UK fines Facebook £500,000 for failing to protect user data
Facebook was fined £500,000 by the UK’s Information Commissioner’s Office (ICO) for its role in the Cambridge Analytica data scandal which allowed unauthorized access of 87 million user information without sufficient consent.
The fine forced by the ICO was calculated using the UK’s old Data Protection Act 1998 which can impose a maximum penalty of £500,000 which represents a small fee for a company that brought in $40.7bn (£31.5bn) in global revenue in 2017. The penalty could have been much larger had it fallen under EU’s General Data Protection Regulation (GDPR), where a company could face a maximum fine of 20 million euros or 4% of its annual global revenue, whichever is higher, for such a privacy breach.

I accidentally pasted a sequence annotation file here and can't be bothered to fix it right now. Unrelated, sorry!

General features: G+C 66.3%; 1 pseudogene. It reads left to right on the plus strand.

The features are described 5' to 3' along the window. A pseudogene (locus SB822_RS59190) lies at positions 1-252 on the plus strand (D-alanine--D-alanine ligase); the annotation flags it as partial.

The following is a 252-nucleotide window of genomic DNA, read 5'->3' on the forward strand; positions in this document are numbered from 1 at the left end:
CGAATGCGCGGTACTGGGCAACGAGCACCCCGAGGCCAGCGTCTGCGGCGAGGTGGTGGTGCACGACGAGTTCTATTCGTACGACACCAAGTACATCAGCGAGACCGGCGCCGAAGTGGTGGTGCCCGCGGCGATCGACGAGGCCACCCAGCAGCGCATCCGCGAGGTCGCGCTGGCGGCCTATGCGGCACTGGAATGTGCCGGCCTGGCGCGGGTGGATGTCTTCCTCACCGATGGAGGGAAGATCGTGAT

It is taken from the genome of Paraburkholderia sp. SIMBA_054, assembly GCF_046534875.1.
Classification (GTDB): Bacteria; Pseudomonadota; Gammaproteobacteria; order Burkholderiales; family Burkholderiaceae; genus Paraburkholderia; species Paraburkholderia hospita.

The investigation found that Facebook failed to keep the personal information of its users secure by failing to make suitable checks on developers using its platform.
Equifax recently faced a similar fine of £500,000 from its massive data breach that exposed personal and financial data of hundreds of millions of its customers.